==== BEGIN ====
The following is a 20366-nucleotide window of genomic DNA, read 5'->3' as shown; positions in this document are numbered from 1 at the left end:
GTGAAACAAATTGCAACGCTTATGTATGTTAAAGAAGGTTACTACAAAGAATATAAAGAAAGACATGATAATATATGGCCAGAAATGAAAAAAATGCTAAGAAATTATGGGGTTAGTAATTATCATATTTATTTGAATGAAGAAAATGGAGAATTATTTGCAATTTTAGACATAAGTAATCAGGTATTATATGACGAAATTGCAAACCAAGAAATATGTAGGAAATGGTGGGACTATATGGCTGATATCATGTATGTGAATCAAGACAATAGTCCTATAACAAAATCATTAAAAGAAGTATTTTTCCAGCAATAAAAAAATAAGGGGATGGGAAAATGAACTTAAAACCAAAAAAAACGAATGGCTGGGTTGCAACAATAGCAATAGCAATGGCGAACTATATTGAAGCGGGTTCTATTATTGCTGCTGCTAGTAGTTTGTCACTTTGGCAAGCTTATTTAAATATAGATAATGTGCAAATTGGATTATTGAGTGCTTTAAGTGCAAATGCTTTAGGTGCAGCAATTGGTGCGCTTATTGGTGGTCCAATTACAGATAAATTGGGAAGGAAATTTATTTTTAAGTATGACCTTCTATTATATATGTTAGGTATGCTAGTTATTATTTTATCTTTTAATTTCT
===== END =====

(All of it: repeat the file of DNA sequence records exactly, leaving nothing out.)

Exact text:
The following is a 20366-nucleotide window of genomic DNA, read 5'->3' as shown; positions in this document are numbered from 1 at the left end:
GTGAAACAAATTGCAACGCTTATGTATGTTAAAGAAGGTTACTACAAAGAATATAAAGAAAGACATGATAATATATGGCCAGAAATGAAAAAAATGCTAAGAAATTATGGGGTTAGTAATTATCATATTTATTTGAATGAAGAAAATGGAGAATTATTTGCAATTTTAGACATAAGTAATCAGGTATTATATGACGAAATTGCAAACCAAGAAATATGTAGGAAATGGTGGGACTATATGGCTGATATCATGTATGTGAATCAAGACAATAGTCCTATAACAAAATCATTAAAAGAAGTATTTTTCCAGCAATAAAAAAATAAGGGGATGGGAAAATGAACTTAAAACCAAAAAAAACGAATGGCTGGGTTGCAACAATAGCAATAGCAATGGCGAACTATATTGAAGCGGGTTCTATTATTGCTGCTGCTAGTAGTTTGTCACTTTGGCAAGCTTATTTAAATATAGATAATGTGCAAATTGGATTATTGAGTGCTTTAAGTGCAAATGCTTTAGGTGCAGCAATTGGTGCGCTTATTGGTGGTCCAATTACAGATAAATTGGGAAGGAAATTTATTTTTAAGTATGACCTTCTATTATATATGTTAGGTATGCTAGTTATTATTTTATCTTTTAATTTCT